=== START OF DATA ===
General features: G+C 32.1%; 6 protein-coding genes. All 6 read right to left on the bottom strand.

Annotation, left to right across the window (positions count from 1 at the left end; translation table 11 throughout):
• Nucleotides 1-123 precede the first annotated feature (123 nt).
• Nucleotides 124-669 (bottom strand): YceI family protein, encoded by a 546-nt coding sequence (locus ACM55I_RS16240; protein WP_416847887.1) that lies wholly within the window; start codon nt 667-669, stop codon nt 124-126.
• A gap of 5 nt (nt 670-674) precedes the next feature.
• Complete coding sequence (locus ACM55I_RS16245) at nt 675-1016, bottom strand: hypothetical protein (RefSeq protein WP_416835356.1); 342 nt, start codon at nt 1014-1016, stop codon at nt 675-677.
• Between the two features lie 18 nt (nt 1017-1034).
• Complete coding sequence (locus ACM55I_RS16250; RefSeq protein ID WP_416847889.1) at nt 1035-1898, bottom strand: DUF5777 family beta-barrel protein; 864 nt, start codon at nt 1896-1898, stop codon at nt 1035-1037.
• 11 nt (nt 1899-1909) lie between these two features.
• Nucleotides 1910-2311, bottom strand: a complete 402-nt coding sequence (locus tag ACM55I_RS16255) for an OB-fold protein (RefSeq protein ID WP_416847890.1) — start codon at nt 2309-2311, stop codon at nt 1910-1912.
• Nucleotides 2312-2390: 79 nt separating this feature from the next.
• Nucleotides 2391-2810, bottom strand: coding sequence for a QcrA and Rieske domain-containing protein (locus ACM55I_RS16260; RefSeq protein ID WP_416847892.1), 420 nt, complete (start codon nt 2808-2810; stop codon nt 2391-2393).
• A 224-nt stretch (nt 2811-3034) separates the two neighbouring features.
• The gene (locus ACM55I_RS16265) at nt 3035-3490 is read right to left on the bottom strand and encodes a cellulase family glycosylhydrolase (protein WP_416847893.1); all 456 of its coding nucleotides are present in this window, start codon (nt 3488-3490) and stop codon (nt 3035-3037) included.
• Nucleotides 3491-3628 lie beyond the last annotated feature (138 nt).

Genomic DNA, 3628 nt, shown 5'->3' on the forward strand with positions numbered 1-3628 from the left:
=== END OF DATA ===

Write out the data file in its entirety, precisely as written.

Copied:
General features: G+C 32.1%; 6 protein-coding genes. All 6 read right to left on the bottom strand.

Annotation, left to right across the window (positions count from 1 at the left end; translation table 11 throughout):
• Nucleotides 1-123 precede the first annotated feature (123 nt).
• Nucleotides 124-669 (bottom strand): YceI family protein, encoded by a 546-nt coding sequence (locus ACM55I_RS16240; protein WP_416847887.1) that lies wholly within the window; start codon nt 667-669, stop codon nt 124-126.
• A gap of 5 nt (nt 670-674) precedes the next feature.
• Complete coding sequence (locus ACM55I_RS16245) at nt 675-1016, bottom strand: hypothetical protein (RefSeq protein WP_416835356.1); 342 nt, start codon at nt 1014-1016, stop codon at nt 675-677.
• Between the two features lie 18 nt (nt 1017-1034).
• Complete coding sequence (locus ACM55I_RS16250; RefSeq protein ID WP_416847889.1) at nt 1035-1898, bottom strand: DUF5777 family beta-barrel protein; 864 nt, start codon at nt 1896-1898, stop codon at nt 1035-1037.
• 11 nt (nt 1899-1909) lie between these two features.
• Nucleotides 1910-2311, bottom strand: a complete 402-nt coding sequence (locus tag ACM55I_RS16255) for an OB-fold protein (RefSeq protein ID WP_416847890.1) — start codon at nt 2309-2311, stop codon at nt 1910-1912.
• Nucleotides 2312-2390: 79 nt separating this feature from the next.
• Nucleotides 2391-2810, bottom strand: coding sequence for a QcrA and Rieske domain-containing protein (locus ACM55I_RS16260; RefSeq protein ID WP_416847892.1), 420 nt, complete (start codon nt 2808-2810; stop codon nt 2391-2393).
• A 224-nt stretch (nt 2811-3034) separates the two neighbouring features.
• The gene (locus ACM55I_RS16265) at nt 3035-3490 is read right to left on the bottom strand and encodes a cellulase family glycosylhydrolase (protein WP_416847893.1); all 456 of its coding nucleotides are present in this window, start codon (nt 3488-3490) and stop codon (nt 3035-3037) included.
• Nucleotides 3491-3628 lie beyond the last annotated feature (138 nt).

Genomic DNA, 3628 nt, shown 5'->3' on the forward strand with positions numbered 1-3628 from the left: